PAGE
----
I've been thinking about doing a blog for some time, but wasn't sure that I would have enough to say to sustain it. A few of my friends have encouraged me to give it a try, so I guess we'll see what happens. Since I am new to this, I'm sort of groping in the dark. I plan to focus on the art in my life: that which I produce (including my spinning and knitting), the art I see in nature, the various aspects of the arts that I have an opportunity to experience, and probably some things like my family life, my pets, and whatever else strikes my fancy and lifts my spirit the way art does. This is a work in progress. We'll see how we progress.
I am calling this "Art in the Wind." This is a phrase that my daughter and I came up with several years ago after we spent the day at our local arts festival that is held each spring. One of the kids' make-and-take booths featured windsocks that the kids could make using strips of Mylar, ribbon, beads, feathers, and other goodies. After she made hers, we brought it home and hung it in a tree in the back yard (I also got to make one and it went in another tree). We decided that this would be the first of many pieces of "tree jewelry" that we would make during the summer. We looked for a name to call our tree jewelry and settled on "Art in the Wind" because it is art and it blows in the wind. I liked it so much that I began using it for all my other artistic creations and eventually came up with a logo. I used a fine, broad Sheaffer calligraphy nib to draw two wavy lines, one above the other, over which I wrote "Art" and allowed the wavy lines to form the crosses for the "A" and "t." As soon as I'm a little more proficient at this, I'll try to post a photo of it.
I also like "Art in the Wind" because art refreshes my spirit like a gentle breeze on a hot summer day. And there is something fleeting about it, too, in the same way that the breeze blows past us and is gone or the notes of a song or a musical composition or birdsong give us a brief moment of artistic experience and touch the spirit, but do not linger; though tangible while we hear them, the notes are gone as soon as they are heard. Even though we can create works of art and architecture that may last for many years, nothing we create will last forever. I am reminded of one of my favorite poems that I had to memorize in high school. It was written by Percy Bysshe Shelley in the first half of the 19th century.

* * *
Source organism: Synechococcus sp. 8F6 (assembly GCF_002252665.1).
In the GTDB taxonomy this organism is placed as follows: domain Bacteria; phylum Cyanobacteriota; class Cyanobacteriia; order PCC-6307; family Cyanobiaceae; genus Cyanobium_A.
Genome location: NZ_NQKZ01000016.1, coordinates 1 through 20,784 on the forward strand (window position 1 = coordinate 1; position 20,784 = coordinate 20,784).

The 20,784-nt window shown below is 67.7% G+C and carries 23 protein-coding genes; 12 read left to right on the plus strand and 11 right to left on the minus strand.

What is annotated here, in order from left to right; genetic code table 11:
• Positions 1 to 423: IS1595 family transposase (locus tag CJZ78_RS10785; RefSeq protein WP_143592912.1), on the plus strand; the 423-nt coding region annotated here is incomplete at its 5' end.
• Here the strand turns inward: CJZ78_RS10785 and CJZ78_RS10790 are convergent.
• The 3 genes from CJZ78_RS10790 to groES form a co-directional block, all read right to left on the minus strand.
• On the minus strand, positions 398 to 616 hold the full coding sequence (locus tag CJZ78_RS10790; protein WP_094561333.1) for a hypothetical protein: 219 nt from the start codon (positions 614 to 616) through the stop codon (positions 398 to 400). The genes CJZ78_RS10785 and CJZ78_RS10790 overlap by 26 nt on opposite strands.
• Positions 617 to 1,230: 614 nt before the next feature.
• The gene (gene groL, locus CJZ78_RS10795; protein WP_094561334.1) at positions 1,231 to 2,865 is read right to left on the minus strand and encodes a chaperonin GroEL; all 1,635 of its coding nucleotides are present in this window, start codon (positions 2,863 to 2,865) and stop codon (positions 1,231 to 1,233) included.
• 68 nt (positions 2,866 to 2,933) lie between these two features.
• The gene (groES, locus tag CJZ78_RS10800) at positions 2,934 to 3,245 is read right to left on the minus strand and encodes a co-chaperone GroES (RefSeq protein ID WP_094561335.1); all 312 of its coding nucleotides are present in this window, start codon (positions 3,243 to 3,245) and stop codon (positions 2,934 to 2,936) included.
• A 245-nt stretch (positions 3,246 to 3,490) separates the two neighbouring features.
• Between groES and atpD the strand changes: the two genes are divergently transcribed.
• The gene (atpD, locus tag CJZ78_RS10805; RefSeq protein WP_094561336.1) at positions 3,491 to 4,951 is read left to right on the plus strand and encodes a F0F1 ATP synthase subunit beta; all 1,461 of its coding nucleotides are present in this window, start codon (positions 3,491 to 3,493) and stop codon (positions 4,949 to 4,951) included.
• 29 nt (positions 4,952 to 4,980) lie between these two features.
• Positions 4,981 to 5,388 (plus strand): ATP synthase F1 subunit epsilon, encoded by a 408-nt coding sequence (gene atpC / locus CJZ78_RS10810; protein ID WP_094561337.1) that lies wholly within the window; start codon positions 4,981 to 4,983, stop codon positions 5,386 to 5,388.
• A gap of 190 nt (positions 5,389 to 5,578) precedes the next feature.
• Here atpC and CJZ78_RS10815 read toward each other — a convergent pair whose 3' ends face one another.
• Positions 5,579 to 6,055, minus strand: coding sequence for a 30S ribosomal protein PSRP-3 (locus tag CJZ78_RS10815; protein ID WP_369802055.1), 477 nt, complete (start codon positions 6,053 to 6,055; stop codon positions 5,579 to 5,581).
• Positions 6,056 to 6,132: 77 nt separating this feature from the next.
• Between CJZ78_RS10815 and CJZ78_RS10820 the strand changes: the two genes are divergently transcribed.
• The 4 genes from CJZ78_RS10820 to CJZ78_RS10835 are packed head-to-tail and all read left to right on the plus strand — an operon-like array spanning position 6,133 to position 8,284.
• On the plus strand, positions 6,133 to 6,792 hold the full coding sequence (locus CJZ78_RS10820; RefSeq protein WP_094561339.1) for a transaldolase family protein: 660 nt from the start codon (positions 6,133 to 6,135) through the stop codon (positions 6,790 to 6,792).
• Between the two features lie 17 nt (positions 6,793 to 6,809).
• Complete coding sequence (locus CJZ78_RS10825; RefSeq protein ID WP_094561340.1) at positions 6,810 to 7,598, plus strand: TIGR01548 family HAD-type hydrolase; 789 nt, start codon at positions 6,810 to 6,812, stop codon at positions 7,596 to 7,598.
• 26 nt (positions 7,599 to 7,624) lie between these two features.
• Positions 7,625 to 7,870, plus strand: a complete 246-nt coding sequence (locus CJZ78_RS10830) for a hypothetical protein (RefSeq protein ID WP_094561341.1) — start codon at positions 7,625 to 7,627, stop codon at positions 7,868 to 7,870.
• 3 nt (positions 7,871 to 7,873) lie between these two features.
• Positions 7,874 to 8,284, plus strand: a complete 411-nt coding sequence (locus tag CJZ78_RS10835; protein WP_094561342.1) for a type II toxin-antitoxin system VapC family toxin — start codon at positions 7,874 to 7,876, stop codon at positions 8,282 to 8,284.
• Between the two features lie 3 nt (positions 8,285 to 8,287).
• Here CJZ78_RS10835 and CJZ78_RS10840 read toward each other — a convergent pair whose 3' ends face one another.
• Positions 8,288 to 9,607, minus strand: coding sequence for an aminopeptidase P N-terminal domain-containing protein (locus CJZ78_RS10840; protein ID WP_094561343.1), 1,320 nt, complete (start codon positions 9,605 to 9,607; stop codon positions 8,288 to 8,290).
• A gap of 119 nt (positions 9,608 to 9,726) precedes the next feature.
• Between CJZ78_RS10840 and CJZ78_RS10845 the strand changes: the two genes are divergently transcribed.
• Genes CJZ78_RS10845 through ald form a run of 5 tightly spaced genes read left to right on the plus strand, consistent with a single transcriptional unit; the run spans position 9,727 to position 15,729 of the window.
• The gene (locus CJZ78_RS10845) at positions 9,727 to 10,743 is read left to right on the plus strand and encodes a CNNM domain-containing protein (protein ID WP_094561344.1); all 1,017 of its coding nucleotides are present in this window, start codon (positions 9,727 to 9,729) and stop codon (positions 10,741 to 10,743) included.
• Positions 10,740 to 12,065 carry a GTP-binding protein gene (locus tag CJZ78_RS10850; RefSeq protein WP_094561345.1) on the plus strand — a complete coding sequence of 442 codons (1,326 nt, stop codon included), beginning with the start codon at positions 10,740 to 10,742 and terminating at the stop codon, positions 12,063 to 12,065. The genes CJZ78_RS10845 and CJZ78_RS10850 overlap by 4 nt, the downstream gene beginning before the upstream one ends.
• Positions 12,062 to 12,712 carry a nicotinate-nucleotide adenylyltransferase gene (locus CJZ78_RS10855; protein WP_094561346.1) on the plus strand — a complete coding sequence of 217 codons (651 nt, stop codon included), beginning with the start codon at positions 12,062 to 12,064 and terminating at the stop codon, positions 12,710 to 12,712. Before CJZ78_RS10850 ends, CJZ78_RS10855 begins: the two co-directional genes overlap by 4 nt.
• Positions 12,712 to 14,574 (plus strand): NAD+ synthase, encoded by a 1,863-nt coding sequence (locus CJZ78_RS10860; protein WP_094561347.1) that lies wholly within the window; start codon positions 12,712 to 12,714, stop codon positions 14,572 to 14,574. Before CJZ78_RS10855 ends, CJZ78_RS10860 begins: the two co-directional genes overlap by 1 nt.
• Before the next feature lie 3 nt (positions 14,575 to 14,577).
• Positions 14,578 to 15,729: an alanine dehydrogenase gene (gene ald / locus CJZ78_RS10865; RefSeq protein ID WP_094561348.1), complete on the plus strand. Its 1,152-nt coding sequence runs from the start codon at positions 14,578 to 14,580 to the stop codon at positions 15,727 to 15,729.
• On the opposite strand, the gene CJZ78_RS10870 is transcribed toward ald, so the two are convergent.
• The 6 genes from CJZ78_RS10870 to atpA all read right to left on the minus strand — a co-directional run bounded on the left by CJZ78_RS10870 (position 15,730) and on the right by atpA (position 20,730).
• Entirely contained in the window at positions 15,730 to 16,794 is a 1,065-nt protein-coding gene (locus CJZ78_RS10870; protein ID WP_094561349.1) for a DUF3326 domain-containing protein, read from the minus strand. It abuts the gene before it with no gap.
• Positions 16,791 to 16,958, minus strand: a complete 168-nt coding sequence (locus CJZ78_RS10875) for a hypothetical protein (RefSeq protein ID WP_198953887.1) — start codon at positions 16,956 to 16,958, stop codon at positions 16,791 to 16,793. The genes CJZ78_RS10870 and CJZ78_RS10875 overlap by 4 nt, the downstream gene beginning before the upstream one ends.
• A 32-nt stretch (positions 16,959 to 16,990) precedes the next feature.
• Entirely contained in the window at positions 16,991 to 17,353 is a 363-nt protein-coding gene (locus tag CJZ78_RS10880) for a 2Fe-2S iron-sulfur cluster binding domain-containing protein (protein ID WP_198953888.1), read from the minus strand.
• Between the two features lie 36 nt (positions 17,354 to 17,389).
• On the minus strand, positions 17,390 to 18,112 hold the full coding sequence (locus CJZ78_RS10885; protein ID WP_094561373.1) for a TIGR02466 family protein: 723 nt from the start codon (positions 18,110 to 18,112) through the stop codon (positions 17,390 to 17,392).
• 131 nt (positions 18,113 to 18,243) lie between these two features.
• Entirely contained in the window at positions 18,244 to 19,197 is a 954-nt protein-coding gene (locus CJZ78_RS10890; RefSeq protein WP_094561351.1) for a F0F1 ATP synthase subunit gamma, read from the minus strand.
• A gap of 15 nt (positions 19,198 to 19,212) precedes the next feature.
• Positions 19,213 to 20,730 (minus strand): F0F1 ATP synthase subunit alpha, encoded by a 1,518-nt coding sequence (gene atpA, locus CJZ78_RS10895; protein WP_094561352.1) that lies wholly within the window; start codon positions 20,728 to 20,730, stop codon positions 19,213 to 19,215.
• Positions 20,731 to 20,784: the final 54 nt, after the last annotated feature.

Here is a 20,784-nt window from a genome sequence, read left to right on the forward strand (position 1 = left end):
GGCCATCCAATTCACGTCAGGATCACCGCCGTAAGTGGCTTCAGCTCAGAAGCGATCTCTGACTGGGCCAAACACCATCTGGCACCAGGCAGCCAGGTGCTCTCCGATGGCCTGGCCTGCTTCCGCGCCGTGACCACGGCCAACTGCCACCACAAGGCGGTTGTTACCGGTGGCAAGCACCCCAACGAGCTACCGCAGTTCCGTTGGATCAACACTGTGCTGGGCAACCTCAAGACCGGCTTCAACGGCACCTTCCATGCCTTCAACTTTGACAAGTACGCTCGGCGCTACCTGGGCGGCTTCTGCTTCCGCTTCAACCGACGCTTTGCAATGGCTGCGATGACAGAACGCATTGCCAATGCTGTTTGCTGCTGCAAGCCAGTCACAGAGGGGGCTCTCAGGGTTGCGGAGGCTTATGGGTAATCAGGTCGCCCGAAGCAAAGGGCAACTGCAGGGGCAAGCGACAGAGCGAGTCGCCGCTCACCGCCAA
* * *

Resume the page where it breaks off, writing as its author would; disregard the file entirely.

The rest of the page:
I met a traveller from an antique land
Who said: Two vast and trunkless legs of stone
Stand in the desert. Near them on the sand,
Half sunk, a shatter'd visage lies, whose frown
And wrinkled lip and sneer of cold command
Tell that its sculptor well those passions read
Which yet survive, stamp'd on these lifeless things,
The hand that mock'd them and the heart that fed.
And on the pedestal these words appear:
"My name is Ozymandias, king of kings:
Look on my works, ye Mighty, and despair!"
Nothing beside remains: round the decay
Of that colossal wreck, boundless and bare,
The lone and level sands stretch far away.
The poem is about the remains of a colossal statue built for a powerful and egotistical Egyptian ruler who thought his dynasty would last for all time. Neither his monuments nor his reign were everlasting. I think there is a lesson for us all.
I create my art for my own enjoyment and that of my friends and other folks who share similar interests or who enjoy the things I create. It is fleeting. I know it will not last. It will blow away on the winds of time, but while it is here, perhaps it will give someone a momentary smile.
(photo courtesy way2egypt.com)
FROM THE PRINCESS ...
3 years ago